Friday, April 9, 2010



By Jerry Okungu
Nairobi, Kenya
April 8, 2010

“We need to ask ourselves………What have we done wrong, or not done at all, with regard to encouraging our national pride? Kenyans from all walks of life, need to take a critical look at our nation in the face of global competition for tourism, investment, visitor numbers, regional leadership, conferencing, direct foreign investment and global decision making and make some decisive steps towards rebuilding the reputation of our country.”

These were the opening remarks of the Minister for Information and Communication, Samuel Poghisio at the launch of Brand Kenya Perception Survey late last week in Nairobi. This statement reminded me of the many things I have written about in the local press, the things I consider wrong with our country that need to be corrected. And in delivering that speech, Permanent Secretary Bitange Ndemo posed the one important challenge to we Kenyans that it is time we stopped waiting for government or politicians to effect the changes we want for our country. Instead, Kenyans should ask themselves what they can do for their country.

The reason Brand Kenya exists today is because we had a social disaster in 2007-2008 following our general elections. When over a thousand people died with thousands more internally displaced due to ethnic violence, the damage done to the tourism sector, investor confidence, the economy and food production was incomprehensible.

The effects of that unrest are still felt to this day. The international community got frightened. Suddenly we were unable to manage our own affairs. The international community had to be called in to restore order, and to this day, we are not out of the woods yet as The Hague Tribunal is just about to start investigating crimes against humanity that were committed in Kenya around the same period.

For this reason, we have to take the courage to go back to Samuel Poghisio’s opening statement that urged us to ask ourselves what it is we have done wrong or not done at all such that we have lost our national pride.

If after the 2007 civil unrest, we lost tourists, foreign investors, regional leadership, international conferences and global decision making to our neighbors and other global competitors; then we have reason to search our souls and mend our ways if we have to survive in this competitive world. A nation that searches its soul and critiques itself is a much better nation than the one that buries its head in the sand.

This latest survey gave some very positive results about Kenya; in fact it was so positive that I’m sure it took many skeptic Kenyans by surprise. It registered 67% of Kenyans that are proud to be Kenyans and just 11 % of those that had something to complain about.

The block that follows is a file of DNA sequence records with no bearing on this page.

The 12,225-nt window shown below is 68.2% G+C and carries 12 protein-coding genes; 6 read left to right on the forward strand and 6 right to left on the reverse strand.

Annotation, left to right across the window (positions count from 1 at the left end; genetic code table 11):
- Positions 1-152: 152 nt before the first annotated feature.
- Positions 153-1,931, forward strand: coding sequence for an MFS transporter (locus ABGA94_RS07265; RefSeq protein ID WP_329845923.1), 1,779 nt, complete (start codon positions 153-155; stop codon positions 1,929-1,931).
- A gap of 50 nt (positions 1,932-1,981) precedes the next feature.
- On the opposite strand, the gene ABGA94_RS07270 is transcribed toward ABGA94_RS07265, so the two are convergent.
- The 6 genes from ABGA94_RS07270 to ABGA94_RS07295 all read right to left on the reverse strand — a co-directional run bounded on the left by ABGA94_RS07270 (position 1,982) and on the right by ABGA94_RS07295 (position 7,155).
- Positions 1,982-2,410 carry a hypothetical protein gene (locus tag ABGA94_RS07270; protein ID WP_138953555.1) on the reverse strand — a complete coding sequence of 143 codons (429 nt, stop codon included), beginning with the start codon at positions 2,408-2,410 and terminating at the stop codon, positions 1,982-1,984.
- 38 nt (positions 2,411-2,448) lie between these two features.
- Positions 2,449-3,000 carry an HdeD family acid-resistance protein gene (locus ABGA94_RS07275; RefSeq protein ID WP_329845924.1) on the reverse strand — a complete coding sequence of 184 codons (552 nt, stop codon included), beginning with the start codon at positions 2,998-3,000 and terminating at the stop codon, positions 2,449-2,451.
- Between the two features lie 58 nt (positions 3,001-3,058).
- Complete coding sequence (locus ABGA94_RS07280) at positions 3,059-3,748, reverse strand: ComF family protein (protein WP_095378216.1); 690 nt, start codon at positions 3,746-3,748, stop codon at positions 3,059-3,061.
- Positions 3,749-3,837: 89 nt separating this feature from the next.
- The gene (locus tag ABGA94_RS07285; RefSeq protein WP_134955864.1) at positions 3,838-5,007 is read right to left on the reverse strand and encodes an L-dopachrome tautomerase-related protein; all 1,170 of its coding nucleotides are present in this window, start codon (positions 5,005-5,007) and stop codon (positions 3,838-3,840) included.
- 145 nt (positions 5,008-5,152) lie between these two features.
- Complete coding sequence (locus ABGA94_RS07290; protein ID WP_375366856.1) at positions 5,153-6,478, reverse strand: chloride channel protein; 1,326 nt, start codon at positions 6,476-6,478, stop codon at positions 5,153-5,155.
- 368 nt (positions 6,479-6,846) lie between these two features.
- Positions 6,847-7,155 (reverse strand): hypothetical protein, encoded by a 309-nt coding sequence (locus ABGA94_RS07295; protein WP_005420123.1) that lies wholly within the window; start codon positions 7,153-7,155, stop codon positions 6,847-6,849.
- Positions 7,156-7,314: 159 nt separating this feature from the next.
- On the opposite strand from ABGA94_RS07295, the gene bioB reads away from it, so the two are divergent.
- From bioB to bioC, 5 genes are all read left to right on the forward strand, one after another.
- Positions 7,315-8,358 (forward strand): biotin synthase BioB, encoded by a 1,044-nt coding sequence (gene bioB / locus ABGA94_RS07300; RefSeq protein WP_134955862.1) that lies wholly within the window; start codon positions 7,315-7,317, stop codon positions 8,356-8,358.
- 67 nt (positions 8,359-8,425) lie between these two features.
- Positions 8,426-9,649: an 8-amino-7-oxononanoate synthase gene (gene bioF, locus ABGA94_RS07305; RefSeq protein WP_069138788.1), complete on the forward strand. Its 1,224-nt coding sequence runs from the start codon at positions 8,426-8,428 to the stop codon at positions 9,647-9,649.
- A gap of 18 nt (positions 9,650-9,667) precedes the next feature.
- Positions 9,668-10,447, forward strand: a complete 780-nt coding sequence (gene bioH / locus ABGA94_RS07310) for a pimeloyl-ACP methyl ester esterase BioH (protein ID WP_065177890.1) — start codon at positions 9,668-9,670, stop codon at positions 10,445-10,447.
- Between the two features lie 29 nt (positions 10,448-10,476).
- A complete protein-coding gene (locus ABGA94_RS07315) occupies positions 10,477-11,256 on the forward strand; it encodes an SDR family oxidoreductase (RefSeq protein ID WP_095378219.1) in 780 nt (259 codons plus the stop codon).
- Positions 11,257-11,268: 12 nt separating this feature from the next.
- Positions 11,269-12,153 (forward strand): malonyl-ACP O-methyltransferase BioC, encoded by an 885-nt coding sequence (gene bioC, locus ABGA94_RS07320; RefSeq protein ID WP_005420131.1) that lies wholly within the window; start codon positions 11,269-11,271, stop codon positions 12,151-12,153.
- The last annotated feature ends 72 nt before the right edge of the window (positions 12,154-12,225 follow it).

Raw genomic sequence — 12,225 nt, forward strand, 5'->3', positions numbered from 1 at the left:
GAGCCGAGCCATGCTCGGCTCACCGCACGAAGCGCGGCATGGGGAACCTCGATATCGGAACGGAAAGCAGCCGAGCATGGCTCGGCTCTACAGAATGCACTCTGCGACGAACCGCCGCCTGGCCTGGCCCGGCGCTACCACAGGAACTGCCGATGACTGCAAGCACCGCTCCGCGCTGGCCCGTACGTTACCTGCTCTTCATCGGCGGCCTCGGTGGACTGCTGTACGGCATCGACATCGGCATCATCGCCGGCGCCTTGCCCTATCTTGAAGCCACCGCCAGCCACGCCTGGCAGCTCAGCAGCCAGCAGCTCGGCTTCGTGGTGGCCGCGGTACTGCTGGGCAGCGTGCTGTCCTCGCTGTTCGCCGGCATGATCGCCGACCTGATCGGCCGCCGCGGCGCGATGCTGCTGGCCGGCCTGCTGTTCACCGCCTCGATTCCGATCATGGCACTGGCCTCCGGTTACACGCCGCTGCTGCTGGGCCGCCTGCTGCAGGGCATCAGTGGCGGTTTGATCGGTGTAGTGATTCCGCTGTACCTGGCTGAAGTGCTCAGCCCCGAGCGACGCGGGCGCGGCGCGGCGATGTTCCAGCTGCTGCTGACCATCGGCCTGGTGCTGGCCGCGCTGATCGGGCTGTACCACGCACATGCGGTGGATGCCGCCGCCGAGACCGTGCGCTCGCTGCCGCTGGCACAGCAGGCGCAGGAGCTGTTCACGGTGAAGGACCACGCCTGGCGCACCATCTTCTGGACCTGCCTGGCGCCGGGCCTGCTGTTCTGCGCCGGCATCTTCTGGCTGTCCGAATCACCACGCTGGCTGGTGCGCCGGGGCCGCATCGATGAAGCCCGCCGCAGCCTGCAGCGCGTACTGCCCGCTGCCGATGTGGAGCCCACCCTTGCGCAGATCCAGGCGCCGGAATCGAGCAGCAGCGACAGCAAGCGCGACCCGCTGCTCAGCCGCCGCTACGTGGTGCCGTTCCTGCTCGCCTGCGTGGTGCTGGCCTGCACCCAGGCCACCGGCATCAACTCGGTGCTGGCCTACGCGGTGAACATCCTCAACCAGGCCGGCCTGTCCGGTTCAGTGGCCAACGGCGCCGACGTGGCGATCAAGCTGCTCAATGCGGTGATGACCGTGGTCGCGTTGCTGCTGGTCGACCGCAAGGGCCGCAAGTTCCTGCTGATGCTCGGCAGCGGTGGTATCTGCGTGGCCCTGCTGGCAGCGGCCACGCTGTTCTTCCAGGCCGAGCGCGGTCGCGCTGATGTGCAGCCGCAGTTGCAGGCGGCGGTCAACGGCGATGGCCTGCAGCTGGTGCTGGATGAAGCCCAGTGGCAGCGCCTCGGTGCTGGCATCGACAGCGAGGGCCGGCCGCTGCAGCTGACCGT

Commendable as this number is, one must not lose sight of the millions of Kenyans in the 11% bracket that didn’t feel very Kenyan. Our 40 million population figures would put this minority at just over 4 million that are dissatisfied with the way we do things. Therefore the challenge for all of us, Brand Kenya included, is to convert these non believers into believers in our nation.

As one speaker put it at the launch; it does not require a multitude to change a country; it requires just a handful of patriotic Kenyans to drive that change. And the drivers of this change must be people that are credible, easily believable and have the knowhow to get on with the job.

Changing people’s perception is never easy. It is never just another job for a living. It calls for painful sacrifices and long hours and years of effort to do it. More importantly it needs collective approach by like-minded individuals to drive the process.

The things that ail us as a nation are our conduct and actions right here at home. They never happen in London, Paris or Washington. They are right here in Nairobi, Kisumu Mombasa and Mavoko. They happen here in our judiciary, parliament, in our government offices and in our financial institutions.

The things that ail this nation most are bad politics, corruption scandals, ethnicity, violence, poverty and fights over natural resources like land. And because negativity sells the media more than positive stories, these so called barriers to branding Kenya have overshadowed those good things that take place in our country on a daily basis.

We hardly give our heroic athletes acres of our front pages as we give two quarreling politicians. We would rather scream a financial scandal in a CDF office in Malava than put a poverty reduction volunteer in Kibera on the front pages of our newspapers and prime time television news.

In rebranding Kenya, there is also an important need for paradigm shift in our national policy regarding our country’s public relations. Much as it is tempting to spend thousands if not millions of dollars on foreign firms to spruce up our image in Western capitals, we will not achieve much if we don’t address our problems right here at home. International PR firms that are not based in Nairobi will have zero impact on Kenya’s perception abroad for two reasons: One, they are not Kenyans and have no nationalistic urge to succeed. Two, they don’t live here to appreciate our social and political dynamics.

The Americans have their CNN and VOA to deal with their image across the globe. The British have their BBC to deal with their image abroad as so are the French, Russians, Chinese and even South Africans. It is time we strengthened our local institutions and manpower to deal with our image abroad right here from home. It can be done because Kenya has some of the best communications experts on this continent.